A new rhetorical motif seems to be under development, also illustrated by the Badawi case. Because Badawi was tried and convicted by Saudi courts, sentenced to ten years in prison along with 1,000 (yes, a thousand) lashes with a whip, to be given as 50 each week, the Saudi Foreign Minister went on to say that courts in Saudi Arabia are “absolutely independent” and allowed to impose fair sentences. Oh. Well. Independent. Just like courts in Russia and China and Zimbabwe. I want to personally thank the Foreign Minister for this information. As a corollary here, let’s note the typical cold-blooded cynicism of power, with an unashamed willingness to lie to the audience, regarding them as either stupid or helpless.

  1. Mommy, There’s an American Under My Bed

Is there an undercurrent of angry resentment in your country over corruption? Is your economy falling apart like a sand castle? Who caused these all problems? It’s obvious—America did! This rhetorical motif is not related to the Badawi case, but I throw it in because it’s quite popular, perhaps somewhat new, though it’s actually just a variation on the old (very, very old) idea that “outsiders” are causing the problems. I’m pretty sure even the ancient Romans used this one, though unlike lucky Russia, they had no America to blame for angry slaves. As another example, the incredible incompetent who currently runs Venezuela loves the fact that he can blame America for the chaos in Venezuela as they run toward the edge of the cliff.

Of course if it came down to it, every one of these governments has shown that it can drop the cover-up rhetoric and resort to the old-fashioned “Shut up or we’ll kill every one of you motherfuckers.” But it’s so much more civilized to speak nicely while wrapping your fingers around someone’s throat. This does raise an interesting question, though. Does the fact that dictators feel a need to try to hide their real actions with words mean that they realize what they are doing is evil? Why do they speak this way?


Filed under Language

Not All Wolves Are in the Forest

girl with wolves

Painting by Joey Remmers

You know this is true. The soul gets lonely down there inside the human body, and it’s looking for a kindred soul. Sometimes in the wild swirl of the world, the soul may feel a connection, but what if that kindred is in the wrong place? The novel Tell the Wolves I’m Home, by Carol Rifka Brunt, is about love and relationships, not in the usual romantic sense, but about being able to connect.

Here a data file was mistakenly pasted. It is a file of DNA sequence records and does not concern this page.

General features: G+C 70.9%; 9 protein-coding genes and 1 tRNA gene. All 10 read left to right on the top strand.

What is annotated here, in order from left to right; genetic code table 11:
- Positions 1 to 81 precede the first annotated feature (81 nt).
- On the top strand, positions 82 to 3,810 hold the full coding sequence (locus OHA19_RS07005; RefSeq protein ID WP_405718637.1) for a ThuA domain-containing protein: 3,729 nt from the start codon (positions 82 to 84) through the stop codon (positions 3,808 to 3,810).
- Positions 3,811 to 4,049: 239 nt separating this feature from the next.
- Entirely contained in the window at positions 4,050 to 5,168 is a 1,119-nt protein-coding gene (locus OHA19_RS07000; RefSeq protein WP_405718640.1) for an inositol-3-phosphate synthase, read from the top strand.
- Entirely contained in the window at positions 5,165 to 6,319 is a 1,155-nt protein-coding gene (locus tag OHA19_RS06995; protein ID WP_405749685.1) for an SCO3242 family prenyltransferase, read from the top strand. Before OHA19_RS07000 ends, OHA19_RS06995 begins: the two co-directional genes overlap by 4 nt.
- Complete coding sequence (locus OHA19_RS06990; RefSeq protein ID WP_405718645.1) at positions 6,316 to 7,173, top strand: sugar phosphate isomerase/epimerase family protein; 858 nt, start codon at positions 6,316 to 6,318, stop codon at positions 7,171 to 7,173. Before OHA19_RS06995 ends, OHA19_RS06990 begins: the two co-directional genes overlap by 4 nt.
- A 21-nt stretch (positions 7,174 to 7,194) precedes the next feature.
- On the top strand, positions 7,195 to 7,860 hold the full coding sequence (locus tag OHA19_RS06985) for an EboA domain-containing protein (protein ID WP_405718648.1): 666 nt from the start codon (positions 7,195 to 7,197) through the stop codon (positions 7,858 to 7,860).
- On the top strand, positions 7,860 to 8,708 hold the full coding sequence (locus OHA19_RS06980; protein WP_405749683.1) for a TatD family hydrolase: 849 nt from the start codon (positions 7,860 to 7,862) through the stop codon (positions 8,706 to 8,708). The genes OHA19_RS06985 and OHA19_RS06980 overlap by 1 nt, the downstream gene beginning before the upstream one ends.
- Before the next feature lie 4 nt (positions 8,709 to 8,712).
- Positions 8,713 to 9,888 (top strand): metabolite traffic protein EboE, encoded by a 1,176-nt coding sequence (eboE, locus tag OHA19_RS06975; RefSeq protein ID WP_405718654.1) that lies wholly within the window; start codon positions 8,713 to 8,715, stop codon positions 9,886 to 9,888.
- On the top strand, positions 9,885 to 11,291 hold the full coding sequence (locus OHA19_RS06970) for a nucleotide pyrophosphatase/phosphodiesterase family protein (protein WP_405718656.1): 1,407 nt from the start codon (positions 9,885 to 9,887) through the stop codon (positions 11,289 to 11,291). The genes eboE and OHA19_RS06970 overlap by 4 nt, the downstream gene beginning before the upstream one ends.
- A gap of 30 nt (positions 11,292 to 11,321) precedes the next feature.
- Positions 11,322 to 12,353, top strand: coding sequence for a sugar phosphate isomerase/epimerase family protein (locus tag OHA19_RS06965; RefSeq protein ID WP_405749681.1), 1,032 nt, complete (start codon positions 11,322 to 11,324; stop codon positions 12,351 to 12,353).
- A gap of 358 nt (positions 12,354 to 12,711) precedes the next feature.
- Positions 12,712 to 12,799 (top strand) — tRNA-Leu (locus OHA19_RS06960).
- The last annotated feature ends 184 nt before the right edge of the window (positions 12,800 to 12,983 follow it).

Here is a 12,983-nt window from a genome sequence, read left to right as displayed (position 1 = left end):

Although the true nature of the soul is not the body, the world—as we know too well—is utterly obsessed by physical bodies, and often it will say “these two bodies are not allowed to associate with one another”? In such a case the world rises up like a howling mountain of NO.

We’ve seen the damage that gets created. We’ve read and seen and sung other stories, from Romeo and Juliet to To Kill a Mockingbird, and we come back to these stories because they’re always in some ways our own story. Tell the Wolves I’m Home is told in first person by June Elbus, a 14-year-old girl. There are no car chases, shootouts, or vampires (though at times there is the sound of wolves in the distance), but as a story of human interaction, this is necessarily a story with mystery and drama.

Several motifs run through the novel, tying plot lines together and helping to create interactions between the characters. The most important of these motifs is a painting that June’s uncle Finn does of her and her sister together. The painting itself is mysteriously called “Tell the Wolves I’m Home”, giving its name to the novel.

June’s story involves three major relationships, with her uncle Finn, a famous artist dying of AIDS, with her sister Greta, two years older, and with a third person who enters June’s life as if out of thin air but with a profound effect. Each of these relationships is so complicated that at times June seems stifled by layers of emotional interactions. A very intimate feeling in the book also keeps the reader very close to June’s thoughts and emotions.

Like so many people, June is most alone in a crowd. Where can a girl who wanders by herself through the woods pretending she is in the Middle Ages find the person to appreciate who she is? One of the things she shares with her uncle Finn is this medieval interest, and when she visits him in New York City, they sometimes go to the Cloisters medieval museum. Finn is so important for June that the things she receives from him, physical or emotional, she hangs on to when she feels disconnected from other people.

A secondary plot runs through the book with the story of June’s sister Greta, who spends the entire novel rehearsing for and performing in the musical “South Pacific”. We only see Greta through the filter of June’s feelings, and though the two were extremely close when younger, there is now a tension between them, a game of loving and hating in which they never seem to be using the same rules at the same moment. Greta’s life looks to the reader like a cry of pain, but June is fourteen and struggling with her own needs, so that she doesn’t hear the cry.

The major plot of the novel involves June’s unexpected relationship with the stranger who appears at a funeral, a relationship that is literally a mystery to everyone she knows until the very end of the book. It is also the most unlikely of all her relationships, connecting her with both her uncle Finn and her sister Greta. In the end, Tell the Wolves I’m Home is about the soul looking for connections through the noise, confusion, and pain of the world.